TOKYO -- The Japanese government raised new questions yesterday about its contrition for past militarism by declaring that its annexation of Korea in 1910 was legal and was not forced on the Korean people.
The latest assertions by Japan's official government spokesman are likely to add to anger in Asia at Japan's reluctance to apologize for wartime brutality. This remains a sensitive issue in the region.
The statement from Tokyo is as if the German government were to declare that its invasion of France during World War II had been legal and amicable, because agreements were signed between Germany and the puppet government in Vichy.
The newest controversy began a week ago when Prime Minister Tomiichi Murayama said in Parliament that the 1910 Japan-Korea treaty of annexation had been signed in a legally valid way.
This reflected Japan's long-standing position, but it still seemed out of place because Mr. Murayama had appeared to be one of the few Japanese politicians genuinely remorseful for militarism.
South Koreans and North Koreans bitterly criticized Mr. Murayama's remarks, but yesterday the Japanese government expanded on them.
As translated by the Kyodo News Agency, Koken Nosaka, the chief Cabinet secretary and the government's chief spokesman, said the annexation of Korea had been completed according to legal procedures, rather than under compulsion.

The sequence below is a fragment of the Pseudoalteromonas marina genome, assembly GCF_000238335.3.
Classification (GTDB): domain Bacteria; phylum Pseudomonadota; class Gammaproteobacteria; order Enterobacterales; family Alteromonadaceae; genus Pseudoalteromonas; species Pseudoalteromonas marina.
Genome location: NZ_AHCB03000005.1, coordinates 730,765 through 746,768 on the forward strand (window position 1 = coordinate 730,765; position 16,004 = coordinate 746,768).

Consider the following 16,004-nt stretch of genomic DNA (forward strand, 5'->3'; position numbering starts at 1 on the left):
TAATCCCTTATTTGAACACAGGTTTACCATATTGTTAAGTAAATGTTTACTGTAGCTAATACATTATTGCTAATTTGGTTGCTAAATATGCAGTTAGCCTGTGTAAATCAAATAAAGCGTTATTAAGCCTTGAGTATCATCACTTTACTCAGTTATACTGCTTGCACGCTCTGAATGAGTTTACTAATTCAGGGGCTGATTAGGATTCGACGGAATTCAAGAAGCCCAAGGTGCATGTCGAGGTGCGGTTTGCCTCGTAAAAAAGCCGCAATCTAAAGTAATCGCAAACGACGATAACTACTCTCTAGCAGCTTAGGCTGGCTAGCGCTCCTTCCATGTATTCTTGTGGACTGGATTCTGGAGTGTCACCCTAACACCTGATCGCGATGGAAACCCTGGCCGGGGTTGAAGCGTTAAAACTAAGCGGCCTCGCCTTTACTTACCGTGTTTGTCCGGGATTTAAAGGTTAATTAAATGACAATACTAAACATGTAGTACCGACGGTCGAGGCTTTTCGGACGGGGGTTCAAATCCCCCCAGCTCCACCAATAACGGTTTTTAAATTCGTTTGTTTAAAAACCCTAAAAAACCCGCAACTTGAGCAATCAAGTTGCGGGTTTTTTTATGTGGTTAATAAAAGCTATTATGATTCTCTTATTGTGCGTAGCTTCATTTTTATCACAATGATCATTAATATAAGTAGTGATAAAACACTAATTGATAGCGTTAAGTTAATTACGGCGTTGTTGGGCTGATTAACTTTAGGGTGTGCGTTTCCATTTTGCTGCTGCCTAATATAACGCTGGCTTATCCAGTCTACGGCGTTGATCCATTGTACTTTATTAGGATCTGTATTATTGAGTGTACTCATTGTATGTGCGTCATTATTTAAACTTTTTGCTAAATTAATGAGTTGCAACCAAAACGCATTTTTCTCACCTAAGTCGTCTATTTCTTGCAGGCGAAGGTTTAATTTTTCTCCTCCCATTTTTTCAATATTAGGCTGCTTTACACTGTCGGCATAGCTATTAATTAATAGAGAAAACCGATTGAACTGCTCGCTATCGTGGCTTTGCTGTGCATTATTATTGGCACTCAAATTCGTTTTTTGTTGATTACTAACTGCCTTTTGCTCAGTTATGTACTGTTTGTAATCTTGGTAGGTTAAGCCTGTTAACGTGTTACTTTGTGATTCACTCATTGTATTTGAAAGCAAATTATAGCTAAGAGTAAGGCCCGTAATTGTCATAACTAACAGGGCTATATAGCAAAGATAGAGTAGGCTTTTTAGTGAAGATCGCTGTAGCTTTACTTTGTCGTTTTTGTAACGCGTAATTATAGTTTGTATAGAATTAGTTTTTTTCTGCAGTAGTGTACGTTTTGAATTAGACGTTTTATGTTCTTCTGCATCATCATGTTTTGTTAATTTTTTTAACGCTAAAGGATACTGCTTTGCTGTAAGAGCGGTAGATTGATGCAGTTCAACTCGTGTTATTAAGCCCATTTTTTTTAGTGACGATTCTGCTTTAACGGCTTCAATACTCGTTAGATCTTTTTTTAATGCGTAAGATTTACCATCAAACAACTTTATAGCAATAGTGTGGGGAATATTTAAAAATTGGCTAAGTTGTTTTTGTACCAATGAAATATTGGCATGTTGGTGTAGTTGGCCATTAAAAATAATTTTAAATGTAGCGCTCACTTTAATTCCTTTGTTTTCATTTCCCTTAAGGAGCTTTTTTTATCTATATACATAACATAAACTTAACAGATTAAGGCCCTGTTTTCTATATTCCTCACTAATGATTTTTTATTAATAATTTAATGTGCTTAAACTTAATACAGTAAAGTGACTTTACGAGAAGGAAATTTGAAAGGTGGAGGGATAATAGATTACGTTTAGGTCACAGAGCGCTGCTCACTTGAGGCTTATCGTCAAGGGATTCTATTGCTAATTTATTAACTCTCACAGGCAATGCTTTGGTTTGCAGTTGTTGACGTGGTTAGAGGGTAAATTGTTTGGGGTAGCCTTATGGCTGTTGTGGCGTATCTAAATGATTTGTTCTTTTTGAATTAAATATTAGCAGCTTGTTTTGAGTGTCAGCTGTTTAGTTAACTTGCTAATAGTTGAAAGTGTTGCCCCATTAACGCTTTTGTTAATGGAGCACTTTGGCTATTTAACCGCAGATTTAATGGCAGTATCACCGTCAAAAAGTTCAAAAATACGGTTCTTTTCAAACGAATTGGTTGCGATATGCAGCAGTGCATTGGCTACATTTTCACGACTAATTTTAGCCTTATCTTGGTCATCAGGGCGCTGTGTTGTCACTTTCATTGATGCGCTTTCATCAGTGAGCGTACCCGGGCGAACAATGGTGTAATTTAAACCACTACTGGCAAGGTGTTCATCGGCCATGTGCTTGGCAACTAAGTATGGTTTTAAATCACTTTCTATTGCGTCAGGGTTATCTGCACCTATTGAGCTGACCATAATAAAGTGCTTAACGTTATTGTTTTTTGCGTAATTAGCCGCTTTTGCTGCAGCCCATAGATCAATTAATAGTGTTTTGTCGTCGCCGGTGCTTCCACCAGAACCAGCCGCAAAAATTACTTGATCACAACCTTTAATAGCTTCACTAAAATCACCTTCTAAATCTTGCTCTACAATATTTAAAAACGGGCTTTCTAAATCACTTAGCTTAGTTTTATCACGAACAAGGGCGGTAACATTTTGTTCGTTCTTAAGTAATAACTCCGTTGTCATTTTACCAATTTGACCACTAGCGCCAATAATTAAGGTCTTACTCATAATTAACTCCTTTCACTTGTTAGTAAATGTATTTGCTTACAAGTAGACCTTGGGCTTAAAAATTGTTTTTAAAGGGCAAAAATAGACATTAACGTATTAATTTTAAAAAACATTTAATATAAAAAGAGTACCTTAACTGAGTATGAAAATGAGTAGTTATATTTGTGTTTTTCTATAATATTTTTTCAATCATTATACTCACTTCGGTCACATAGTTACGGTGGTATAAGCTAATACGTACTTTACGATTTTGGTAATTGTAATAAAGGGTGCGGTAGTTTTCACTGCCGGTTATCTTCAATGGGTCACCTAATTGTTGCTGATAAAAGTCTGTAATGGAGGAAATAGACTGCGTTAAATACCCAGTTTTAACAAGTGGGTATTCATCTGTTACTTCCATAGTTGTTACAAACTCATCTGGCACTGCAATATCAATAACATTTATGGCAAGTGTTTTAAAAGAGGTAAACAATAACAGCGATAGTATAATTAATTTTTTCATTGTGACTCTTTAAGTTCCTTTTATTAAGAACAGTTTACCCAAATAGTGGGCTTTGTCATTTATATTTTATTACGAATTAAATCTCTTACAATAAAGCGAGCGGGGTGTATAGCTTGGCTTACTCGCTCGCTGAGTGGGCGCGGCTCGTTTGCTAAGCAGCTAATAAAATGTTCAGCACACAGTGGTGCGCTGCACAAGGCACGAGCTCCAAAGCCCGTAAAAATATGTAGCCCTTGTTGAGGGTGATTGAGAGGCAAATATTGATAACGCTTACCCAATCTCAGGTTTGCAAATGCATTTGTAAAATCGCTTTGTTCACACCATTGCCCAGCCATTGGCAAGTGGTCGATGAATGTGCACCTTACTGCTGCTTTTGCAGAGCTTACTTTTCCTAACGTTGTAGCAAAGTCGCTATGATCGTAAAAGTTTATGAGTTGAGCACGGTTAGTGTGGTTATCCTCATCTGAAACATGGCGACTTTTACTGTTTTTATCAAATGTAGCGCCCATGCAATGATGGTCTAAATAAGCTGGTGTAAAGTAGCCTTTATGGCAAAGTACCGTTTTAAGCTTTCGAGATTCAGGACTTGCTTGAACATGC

Mr. Nosaka prefaced his remarks by saying the prime minister's statement had been taken out of context, while noting Mr. Murayama also had apologized for Japan's wartime role.
It may be possible to argue that the 1910 agreement was legal in a narrow sense, in that it was signed by a Korean prime minister -- albeit a Japanese puppet.
But history books are virtually unanimous that it was forced on Korea by military means.
Japan had earlier assassinated a Korean queen and, by military pressure in 1905, forced Korea to become a protectorate.
Japan then dissolved the Korean army before drafting the annexation treaty and compelling its puppet officials to agree.
Even Japanese school textbooks, which are screened by the government and are widely criticized abroad for playing down Japanese misconduct, acknowledge that annexation was forced on Korea.
The annexation was followed by a brutal reign of terror in which Koreans were forced to abandon their culture and in some cases work as slave laborers for Japan. Those who tried to resist were massacred.
Mr. Nosaka did say yesterday that Japan was deeply sorry for the pain inflicted during Japan's colonial rule of Korea, from 1910 to 1945. He said that Mr. Murayama was determined to enjoy good relationships with North and South Korea.
The authorities in South and North Korea had no immediate reaction to Mr. Nosaka's comments. But they had earlier condemned Prime Minister Murayama's remarks.